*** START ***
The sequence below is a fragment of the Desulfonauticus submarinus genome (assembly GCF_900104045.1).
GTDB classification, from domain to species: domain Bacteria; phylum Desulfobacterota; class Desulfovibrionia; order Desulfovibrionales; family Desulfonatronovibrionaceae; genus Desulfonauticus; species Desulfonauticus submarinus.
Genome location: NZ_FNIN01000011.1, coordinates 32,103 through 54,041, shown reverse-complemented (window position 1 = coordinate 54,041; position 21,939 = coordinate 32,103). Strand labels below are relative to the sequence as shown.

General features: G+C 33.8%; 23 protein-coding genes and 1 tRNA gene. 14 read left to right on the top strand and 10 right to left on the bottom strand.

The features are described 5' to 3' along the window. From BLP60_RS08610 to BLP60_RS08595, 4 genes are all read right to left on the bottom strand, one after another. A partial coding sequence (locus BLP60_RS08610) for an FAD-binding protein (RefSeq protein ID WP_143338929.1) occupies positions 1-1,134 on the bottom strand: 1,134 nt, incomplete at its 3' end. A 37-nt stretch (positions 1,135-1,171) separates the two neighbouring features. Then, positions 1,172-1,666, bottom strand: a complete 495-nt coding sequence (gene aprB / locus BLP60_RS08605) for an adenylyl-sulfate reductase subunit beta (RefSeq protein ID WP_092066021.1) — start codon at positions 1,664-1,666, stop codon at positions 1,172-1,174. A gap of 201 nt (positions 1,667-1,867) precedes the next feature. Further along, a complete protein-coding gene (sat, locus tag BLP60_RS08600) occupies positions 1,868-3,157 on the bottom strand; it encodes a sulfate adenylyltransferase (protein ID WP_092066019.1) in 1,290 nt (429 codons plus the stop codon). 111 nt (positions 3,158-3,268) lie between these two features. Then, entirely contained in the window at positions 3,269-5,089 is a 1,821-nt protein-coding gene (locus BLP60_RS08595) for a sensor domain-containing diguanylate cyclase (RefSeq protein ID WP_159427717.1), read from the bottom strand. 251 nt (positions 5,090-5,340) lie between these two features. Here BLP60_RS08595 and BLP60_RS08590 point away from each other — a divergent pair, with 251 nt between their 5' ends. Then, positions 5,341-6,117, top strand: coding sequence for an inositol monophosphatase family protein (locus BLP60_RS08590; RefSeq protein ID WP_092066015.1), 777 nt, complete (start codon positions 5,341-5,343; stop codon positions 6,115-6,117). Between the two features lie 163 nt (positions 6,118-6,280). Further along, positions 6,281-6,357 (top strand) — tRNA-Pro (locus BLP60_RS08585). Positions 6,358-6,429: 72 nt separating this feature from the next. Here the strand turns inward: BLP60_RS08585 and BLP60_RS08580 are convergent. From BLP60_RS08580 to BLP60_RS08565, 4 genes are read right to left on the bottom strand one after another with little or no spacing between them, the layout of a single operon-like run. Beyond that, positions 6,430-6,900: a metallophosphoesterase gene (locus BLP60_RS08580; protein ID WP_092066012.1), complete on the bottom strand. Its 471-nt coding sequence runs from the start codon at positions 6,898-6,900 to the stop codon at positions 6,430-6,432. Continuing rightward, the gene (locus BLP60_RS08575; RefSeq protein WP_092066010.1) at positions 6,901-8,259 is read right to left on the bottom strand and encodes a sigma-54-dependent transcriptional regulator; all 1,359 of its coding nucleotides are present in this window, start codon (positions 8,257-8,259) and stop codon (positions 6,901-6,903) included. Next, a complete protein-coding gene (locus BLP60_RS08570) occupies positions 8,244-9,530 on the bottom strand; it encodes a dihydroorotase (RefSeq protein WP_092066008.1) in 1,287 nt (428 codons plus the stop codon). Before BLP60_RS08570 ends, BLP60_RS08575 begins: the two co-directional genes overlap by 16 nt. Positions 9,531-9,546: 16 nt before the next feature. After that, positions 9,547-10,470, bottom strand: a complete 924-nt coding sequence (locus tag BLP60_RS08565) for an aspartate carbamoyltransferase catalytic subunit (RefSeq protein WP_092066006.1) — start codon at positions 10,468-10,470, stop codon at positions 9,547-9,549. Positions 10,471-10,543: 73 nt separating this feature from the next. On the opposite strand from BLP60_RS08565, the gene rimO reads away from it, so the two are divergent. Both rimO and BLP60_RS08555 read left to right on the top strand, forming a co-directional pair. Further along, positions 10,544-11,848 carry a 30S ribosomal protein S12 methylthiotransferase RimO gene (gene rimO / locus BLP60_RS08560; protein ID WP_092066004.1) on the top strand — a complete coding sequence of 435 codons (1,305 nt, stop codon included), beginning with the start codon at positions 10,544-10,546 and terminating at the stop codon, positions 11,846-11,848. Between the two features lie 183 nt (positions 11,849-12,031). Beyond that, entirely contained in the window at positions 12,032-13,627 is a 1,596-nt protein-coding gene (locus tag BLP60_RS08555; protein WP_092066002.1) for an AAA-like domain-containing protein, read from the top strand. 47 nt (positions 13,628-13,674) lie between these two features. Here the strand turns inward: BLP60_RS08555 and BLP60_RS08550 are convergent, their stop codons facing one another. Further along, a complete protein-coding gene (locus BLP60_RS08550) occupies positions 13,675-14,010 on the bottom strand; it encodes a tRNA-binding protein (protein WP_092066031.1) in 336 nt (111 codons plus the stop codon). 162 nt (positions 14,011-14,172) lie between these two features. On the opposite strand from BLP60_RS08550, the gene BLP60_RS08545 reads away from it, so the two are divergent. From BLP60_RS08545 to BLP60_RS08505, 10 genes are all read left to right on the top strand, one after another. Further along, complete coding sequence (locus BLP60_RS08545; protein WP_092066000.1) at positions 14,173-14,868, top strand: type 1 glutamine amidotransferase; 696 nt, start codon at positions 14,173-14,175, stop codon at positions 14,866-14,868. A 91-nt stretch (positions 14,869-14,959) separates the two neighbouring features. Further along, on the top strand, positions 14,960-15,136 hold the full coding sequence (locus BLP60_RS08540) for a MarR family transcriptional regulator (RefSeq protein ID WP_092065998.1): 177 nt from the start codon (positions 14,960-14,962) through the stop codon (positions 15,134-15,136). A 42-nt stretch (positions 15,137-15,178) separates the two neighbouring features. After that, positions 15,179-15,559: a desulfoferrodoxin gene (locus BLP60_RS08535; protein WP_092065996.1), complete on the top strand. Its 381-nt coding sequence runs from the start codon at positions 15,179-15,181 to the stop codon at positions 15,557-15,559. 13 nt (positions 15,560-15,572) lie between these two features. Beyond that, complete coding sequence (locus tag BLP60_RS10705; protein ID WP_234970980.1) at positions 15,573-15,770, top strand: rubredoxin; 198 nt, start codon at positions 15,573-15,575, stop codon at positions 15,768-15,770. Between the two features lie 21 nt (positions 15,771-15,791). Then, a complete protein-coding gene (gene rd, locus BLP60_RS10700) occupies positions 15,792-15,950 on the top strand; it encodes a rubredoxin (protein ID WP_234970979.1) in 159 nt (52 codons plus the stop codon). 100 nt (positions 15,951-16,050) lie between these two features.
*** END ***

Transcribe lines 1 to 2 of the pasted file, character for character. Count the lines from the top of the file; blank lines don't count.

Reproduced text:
The sequence below is a fragment of the Desulfonauticus submarinus genome (assembly GCF_900104045.1).
GTDB classification, from domain to species: domain Bacteria; phylum Desulfobacterota; class Desulfovibrionia; order Desulfovibrionales; family Desulfonatronovibrionaceae; genus Desulfonauticus; species Desulfonauticus submarinus.